December 28, 2009 By Tod Newcombe, Editor
New York City Mayor Michael R. Bloomberg recently announced a range of technology projects known as the Connected City Initiative aimed at making government more accessible, transparent and accountable. City CIO Paul Cosgrave elaborated on the mayor's plans at an October technology conference, outlining how New York is adding iPhone apps and social media capabilities to its celebrated 311 hotline service, while also launching an ambitious plan to consolidate its sprawling IT infrastructure.
Cosgrave, who is also commissioner of New York City Department of Information Technology and Telecommunications (DoITT), said the consolidation plan would radically reduce the number of data centers operated by the city government, saving millions of dollars annually. The city also is using Web 2.0 tools to boost citizen interaction and engaging local software developers to create useful new applications, said Cosgrave in an interview at Government Technology's annual Tech Forum in Brooklyn, N.Y.
Addressing the city's cost-reduction needs is NYCitiServ, Bloomberg's data center consolidation effort being executed by DoITT. The agency aims to reduce the number of data centers operated by the city from 55 to two. Cosgrave called this project his No. 1 priority.
"We're going to be able to do this much more efficiently because of virtualization technology," he said. "Already, we're one of the largest VMware installations, with 1,500 virtual servers."
Cosgrave expects NYCitiServ to at least double that number. Unifying data centers from across 42 agencies will make the city more energy efficient while reducing its carbon output, Cosgrave insisted. He expects the consolidation to save the city more than $300 million.
The challenge Cosgrave faces is convincing agencies that letting go of their data centers will be beneficial. The solution is to put governance of those newly consolidated data centers into users' hands, said Cosgrave.
"We have an operations governance committee, which is run by users and is involved with making all the operating decisions. Overseeing that is a strategic governance committee, which deals with high-level strategic policy," he said.
Cosgrave is also working with the city's Office of Management and Budget to ensure that DoITT's funding will be adequate for taking on the added tasks of running the data centers and providing the level of IT shared services that the agencies will expect. Cosgrave added that the Office of Management and Budget sits on the committee for the data centers' strategic governance.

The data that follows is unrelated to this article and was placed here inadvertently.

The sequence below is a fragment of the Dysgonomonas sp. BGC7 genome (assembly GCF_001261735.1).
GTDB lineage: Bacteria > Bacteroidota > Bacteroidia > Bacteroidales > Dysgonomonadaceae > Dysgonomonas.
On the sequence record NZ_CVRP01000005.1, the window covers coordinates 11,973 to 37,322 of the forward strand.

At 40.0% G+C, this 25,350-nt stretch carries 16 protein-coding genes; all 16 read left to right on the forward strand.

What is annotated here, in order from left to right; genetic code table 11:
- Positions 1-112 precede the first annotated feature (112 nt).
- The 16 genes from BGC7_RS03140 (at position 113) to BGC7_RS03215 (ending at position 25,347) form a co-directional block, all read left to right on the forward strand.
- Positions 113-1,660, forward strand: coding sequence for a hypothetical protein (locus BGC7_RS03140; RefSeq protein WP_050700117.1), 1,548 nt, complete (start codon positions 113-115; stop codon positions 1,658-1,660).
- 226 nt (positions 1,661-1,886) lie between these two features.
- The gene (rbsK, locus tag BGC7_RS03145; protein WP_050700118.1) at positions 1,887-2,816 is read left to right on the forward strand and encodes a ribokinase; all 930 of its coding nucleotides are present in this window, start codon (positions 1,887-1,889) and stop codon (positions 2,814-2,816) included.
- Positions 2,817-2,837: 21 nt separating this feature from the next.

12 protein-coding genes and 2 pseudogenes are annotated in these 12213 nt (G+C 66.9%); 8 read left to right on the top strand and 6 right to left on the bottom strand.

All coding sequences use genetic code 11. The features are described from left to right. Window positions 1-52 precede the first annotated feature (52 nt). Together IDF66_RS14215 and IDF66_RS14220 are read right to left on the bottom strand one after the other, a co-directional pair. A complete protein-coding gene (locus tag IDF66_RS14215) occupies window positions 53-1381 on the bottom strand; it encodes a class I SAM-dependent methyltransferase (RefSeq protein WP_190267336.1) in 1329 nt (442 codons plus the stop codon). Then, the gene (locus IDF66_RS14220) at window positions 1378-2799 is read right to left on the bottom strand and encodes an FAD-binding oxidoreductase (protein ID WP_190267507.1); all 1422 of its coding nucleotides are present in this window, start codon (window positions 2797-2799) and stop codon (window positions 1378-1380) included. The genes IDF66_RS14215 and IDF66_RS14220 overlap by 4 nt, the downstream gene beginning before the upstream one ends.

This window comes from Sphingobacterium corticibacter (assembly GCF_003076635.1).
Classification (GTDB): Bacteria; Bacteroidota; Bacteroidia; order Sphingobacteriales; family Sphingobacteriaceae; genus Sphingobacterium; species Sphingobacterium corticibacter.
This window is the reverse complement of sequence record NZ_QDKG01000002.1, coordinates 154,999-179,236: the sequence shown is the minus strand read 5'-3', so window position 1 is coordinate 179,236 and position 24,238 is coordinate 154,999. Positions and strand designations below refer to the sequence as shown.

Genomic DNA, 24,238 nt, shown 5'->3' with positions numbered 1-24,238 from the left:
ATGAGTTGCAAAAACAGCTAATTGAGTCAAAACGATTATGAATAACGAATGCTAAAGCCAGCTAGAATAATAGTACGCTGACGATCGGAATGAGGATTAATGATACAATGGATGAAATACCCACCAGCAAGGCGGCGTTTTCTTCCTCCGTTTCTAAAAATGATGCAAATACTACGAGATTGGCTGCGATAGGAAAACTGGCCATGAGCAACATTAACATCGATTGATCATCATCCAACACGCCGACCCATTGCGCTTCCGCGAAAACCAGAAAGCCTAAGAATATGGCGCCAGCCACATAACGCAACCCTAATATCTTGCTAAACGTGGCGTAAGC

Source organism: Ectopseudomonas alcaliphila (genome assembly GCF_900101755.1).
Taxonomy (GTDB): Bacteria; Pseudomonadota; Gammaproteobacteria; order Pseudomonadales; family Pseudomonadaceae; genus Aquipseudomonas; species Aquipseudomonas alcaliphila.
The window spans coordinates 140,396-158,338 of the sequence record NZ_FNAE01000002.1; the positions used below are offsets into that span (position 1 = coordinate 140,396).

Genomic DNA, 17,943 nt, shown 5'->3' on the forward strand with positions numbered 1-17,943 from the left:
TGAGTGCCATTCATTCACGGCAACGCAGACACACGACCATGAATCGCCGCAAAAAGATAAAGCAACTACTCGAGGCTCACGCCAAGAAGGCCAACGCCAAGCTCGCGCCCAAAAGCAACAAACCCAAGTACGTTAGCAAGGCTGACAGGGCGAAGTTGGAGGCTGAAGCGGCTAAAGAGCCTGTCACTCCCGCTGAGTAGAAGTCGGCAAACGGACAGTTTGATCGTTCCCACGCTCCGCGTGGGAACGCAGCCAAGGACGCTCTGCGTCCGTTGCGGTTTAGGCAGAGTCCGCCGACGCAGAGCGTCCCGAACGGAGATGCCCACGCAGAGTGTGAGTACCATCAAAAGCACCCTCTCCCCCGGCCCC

Like so many other jurisdictions, New York City faces an explosion in demand for social media and networking services. Fifteen city agencies now use some form of social media, according to Jeanette Moy, who works in the Mayor's Office of Operations. The city's 311 service recently began offering Twitter via 311Online, the call center's Web version of its hotline service. The mayor announced that 311Online will distribute content and receive feedback, questions and inquiries from customers via Twitter. The city also will help develop neighborhood wikis to share ideas for how technology could be used to solve problems at the block and neighborhood level.
City residents who have an Apple iPhone can now download an app that lets them attach a photo to a complaint and upload it to the city's 311Online service. With the aid of GPS technology, a user can file a complaint about a broken streetlight or a dirty vacant lot, for example, and have its location automatically uploaded, along with photo and message. The service will soon expand to include other mobile platforms, such as the BlackBerry smartphone.
To build on Bloomberg's push to make city government more transparent, Cosgrave said the city has released 170 data sets to let developers build applications that will serve residents, visitors, businesses and the public sector. Like the District of Columbia's Apps for Democracy competition, New York City launched BigApps as an awards program, with the winners receiving cash prizes. Cosgrave said the city has already received more than 1,700 inquiries and it plans to announce winners in January.
Cosgrave also highlighted a number of other IT developments.
Andy Opsahl, features editor for Digital Communities, contributed to this story.
All over the country, community leaders are looking to boost economic development through various initiatives. One key element in many of those initiatives is the use of information technology. When local governments build IT infrastructure, create e-government applications, assist high-tech startups or otherwise focus on technology, they create conditions that draw businesses to their communities and help retain skilled workers. This paper discusses and provides examples of these various ways local government can use technology to ultimately make a community more attractive to businesses, visitors and residents.